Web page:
6269 & 6270
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6269 & 6270...6269 & 6270

Duo: Rolex Daytona 6269 & 6270

Only a few people – among whom John Mayer – have ever held these lavish executions side by side. You can probably imagine how happy and proud we are that we have succeeded to source this exceedingly rare pair for a dear client and friend of us.

Did you know that this deal was the beginning of Collectors Gallery?


In the fall of 2021, I was still working at Amsterdam Vintage Watches. My current business partner was an independent watch dealer and friend of mine back then. We closed deals together in Amsterdam because he had access to nice watches. He had great connections in New York and Dubai.

Because the clientele of Amsterdam Vintage Watches was evolving, we were growing and so the demand for rare watches increased. That year, Amsterdam Vintage Watches already closed some deals on rare watches like the Rolex Daytona reference 6264 'John Player Special Cherry', a Patek Philippe Grand Complications reference 5004P and a Rolex Day-Date reference 18239 'Bloodstone'. The friend that I mentioned earlier (hereafter also referred to as 'A.') had access to nice vintage watches like Audemars Piguet Royal Oaks and Perpetual Calendars, and Patek Philippe Aquanauts (5065, 5066), but no 'heavy hitters' like the before mentioned watches. We primarily did the common sports models like '90s Submariners, GMT-Masters and Daytona's.

However, in the end of 2021 he surprised us - and probably himself too. He was riding his bicycle on De Overtoom - a nice, big street in Amsterdam full of restaurants, cafés and shops - when he got a call from his contact in New York. His contact asked about us (Amsterdam Vintage Watches) as he had noticed we were dealing in some very special watches lately.

I think that what followed made him fall of his bicycle. His guy from New York had a reference 6269 and he wanted to know whether we had a client for it! We only knew the 6269 and 6270 from Hodinkee's 'Talking Watches' video with John Mayer.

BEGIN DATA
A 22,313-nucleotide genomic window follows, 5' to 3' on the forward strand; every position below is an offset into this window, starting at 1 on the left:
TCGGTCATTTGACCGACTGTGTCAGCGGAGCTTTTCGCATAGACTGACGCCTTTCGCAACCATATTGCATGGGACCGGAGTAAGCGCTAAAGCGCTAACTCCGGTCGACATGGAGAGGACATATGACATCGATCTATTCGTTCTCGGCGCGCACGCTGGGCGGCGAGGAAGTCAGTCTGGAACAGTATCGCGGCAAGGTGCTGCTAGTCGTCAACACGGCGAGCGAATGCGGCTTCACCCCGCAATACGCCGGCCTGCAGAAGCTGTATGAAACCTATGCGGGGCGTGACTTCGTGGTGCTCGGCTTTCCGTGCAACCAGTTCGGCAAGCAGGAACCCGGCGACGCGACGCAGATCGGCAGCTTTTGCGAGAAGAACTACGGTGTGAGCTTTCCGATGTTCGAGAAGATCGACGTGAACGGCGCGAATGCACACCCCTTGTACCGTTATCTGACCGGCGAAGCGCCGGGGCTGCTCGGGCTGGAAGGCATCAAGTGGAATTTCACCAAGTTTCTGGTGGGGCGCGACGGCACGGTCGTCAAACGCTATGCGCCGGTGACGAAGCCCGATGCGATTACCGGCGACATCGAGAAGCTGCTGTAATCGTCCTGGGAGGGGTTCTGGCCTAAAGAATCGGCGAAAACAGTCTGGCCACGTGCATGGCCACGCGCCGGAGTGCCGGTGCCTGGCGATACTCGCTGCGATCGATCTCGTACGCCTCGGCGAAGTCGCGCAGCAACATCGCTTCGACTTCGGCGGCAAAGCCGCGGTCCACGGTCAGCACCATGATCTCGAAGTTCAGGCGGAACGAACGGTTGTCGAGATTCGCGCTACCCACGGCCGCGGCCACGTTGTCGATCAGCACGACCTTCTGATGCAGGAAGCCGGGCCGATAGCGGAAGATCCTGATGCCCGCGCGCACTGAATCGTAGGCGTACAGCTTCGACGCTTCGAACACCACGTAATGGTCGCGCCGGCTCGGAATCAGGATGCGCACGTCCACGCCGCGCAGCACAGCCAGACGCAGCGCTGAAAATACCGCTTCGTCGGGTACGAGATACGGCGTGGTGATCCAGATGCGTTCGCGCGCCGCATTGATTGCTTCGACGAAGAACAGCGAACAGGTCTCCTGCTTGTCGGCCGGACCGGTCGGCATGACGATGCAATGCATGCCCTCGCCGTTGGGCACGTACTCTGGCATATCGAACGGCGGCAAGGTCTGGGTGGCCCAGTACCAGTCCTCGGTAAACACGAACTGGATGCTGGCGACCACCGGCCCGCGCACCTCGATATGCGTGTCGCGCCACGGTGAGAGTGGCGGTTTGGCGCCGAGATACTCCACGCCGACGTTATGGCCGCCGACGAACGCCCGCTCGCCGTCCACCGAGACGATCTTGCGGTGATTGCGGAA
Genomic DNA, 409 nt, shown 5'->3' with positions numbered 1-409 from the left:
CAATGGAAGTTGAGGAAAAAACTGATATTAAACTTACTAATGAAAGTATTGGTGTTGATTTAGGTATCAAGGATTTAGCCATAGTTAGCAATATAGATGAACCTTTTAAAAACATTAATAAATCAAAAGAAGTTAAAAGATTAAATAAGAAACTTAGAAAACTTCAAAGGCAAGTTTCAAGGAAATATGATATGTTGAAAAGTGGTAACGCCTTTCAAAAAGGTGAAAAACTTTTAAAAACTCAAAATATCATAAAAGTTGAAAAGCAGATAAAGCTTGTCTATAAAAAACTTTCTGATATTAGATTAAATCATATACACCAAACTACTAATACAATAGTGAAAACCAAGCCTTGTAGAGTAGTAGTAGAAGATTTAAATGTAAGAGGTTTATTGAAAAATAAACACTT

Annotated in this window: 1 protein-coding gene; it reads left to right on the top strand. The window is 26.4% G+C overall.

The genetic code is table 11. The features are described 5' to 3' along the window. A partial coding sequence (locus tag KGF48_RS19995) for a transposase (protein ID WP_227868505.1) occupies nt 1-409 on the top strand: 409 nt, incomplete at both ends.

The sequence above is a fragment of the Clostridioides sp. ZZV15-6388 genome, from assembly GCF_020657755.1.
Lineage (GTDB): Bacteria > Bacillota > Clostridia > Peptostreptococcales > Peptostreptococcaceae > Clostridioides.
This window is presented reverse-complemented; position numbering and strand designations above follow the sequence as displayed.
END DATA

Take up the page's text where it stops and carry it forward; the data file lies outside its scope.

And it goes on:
We only knew the 6269 and 6270 from Hodinkee's 'Talking Watches' video with John Mayer.

The deal

Getting it offered is special, but it doesn't mean anything. The question was whether we were able to sell it?

We had one client in mind who had started collecting rare Daytona's. He had just moved to Dubai. We decided to pay him a visit and during dinner we told him we had access to a 6269. He was impressed, but not really interested. The deal didn't fly, so we flew back to Amsterdam to go on with our daily business.

Months passed by until we got a phone call from our client. He told us he still didn't want the 6269. However, he was so pleasantly surprised that we could get our hands on a special watch like this, that it made him wonder whether we could get the other - as he said: "better" - half of the pair.

"Yes!" we said without thinking. "I want it." he replied firmly.

I contacted A. to ask whether his guy from New York knew where to find a 6270 (the other half).

A couple of weeks later, the New York guy called us back. He knew a dealer in Dubai (out of all the places) who had a 6270. Apparently, this dealer was also a good contact of my friend A. He made a call to discuss the deal. Unfortunately, the Dubai dealer didn't want to let it go for the moment.

As the months went by, our client got increasingly tempted by the 6269. He started appreciating this reference more and more, but was still waiting for the 6270. My friend A. still tried to convince the Dubai dealer to sell the 6270.

Eventually, our client invited us for dinner in Dubai to discuss a potential deal for the 6269. We had dinner with our client, while A. was in Dubai as well having dinner with the 6270 dealer. We were about to finalise the 6269 deal when I received a text message from my A.:

"Brother, we can get the 6270."

I did not know what to do or to say, so I excused myself for a minute to make a phone call, discussed the details with my friend, thought deeply and went back to the table. My client was finally convinced to take the 6269 and he was about to shake hands on it and now I had to make things complicated again.

I shared the news with him and explained him all details. I wasn't sure what response to expect; now that both options were available he could refrain from the deal and rethink his choice; as he initially liked the 6270 more, he could take this one instead of the 6269; or he could - since he had finally made up his mind - go for the 6269 and leave the 6270. It was silent for a minute.

You know what he said?

"I take them both."